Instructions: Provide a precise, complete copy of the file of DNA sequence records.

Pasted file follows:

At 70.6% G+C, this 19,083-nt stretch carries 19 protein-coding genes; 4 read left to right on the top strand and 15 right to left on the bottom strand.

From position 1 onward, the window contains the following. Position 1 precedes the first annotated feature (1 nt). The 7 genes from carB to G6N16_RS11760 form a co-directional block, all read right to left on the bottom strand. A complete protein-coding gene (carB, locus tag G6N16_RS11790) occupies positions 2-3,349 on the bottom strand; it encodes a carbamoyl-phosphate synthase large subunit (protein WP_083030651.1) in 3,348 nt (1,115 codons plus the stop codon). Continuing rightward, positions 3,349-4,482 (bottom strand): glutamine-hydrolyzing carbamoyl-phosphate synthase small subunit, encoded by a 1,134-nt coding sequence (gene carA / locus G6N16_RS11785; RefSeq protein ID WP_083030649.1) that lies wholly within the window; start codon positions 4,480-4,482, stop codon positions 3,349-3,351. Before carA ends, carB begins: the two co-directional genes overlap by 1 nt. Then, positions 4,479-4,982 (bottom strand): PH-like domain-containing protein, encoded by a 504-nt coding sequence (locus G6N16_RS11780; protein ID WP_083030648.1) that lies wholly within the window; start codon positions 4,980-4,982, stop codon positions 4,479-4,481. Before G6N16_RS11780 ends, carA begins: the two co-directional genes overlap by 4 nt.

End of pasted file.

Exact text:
At 70.6% G+C, this 19,083-nt stretch carries 19 protein-coding genes; 4 read left to right on the top strand and 15 right to left on the bottom strand.

From position 1 onward, the window contains the following. Position 1 precedes the first annotated feature (1 nt). The 7 genes from carB to G6N16_RS11760 form a co-directional block, all read right to left on the bottom strand. A complete protein-coding gene (carB, locus tag G6N16_RS11790) occupies positions 2-3,349 on the bottom strand; it encodes a carbamoyl-phosphate synthase large subunit (protein WP_083030651.1) in 3,348 nt (1,115 codons plus the stop codon). Continuing rightward, positions 3,349-4,482 (bottom strand): glutamine-hydrolyzing carbamoyl-phosphate synthase small subunit, encoded by a 1,134-nt coding sequence (gene carA / locus G6N16_RS11785; RefSeq protein ID WP_083030649.1) that lies wholly within the window; start codon positions 4,480-4,482, stop codon positions 3,349-3,351. Before carA ends, carB begins: the two co-directional genes overlap by 1 nt. Then, positions 4,479-4,982 (bottom strand): PH-like domain-containing protein, encoded by a 504-nt coding sequence (locus G6N16_RS11780; protein ID WP_083030648.1) that lies wholly within the window; start codon positions 4,980-4,982, stop codon positions 4,479-4,481. Before G6N16_RS11780 ends, carA begins: the two co-directional genes overlap by 4 nt.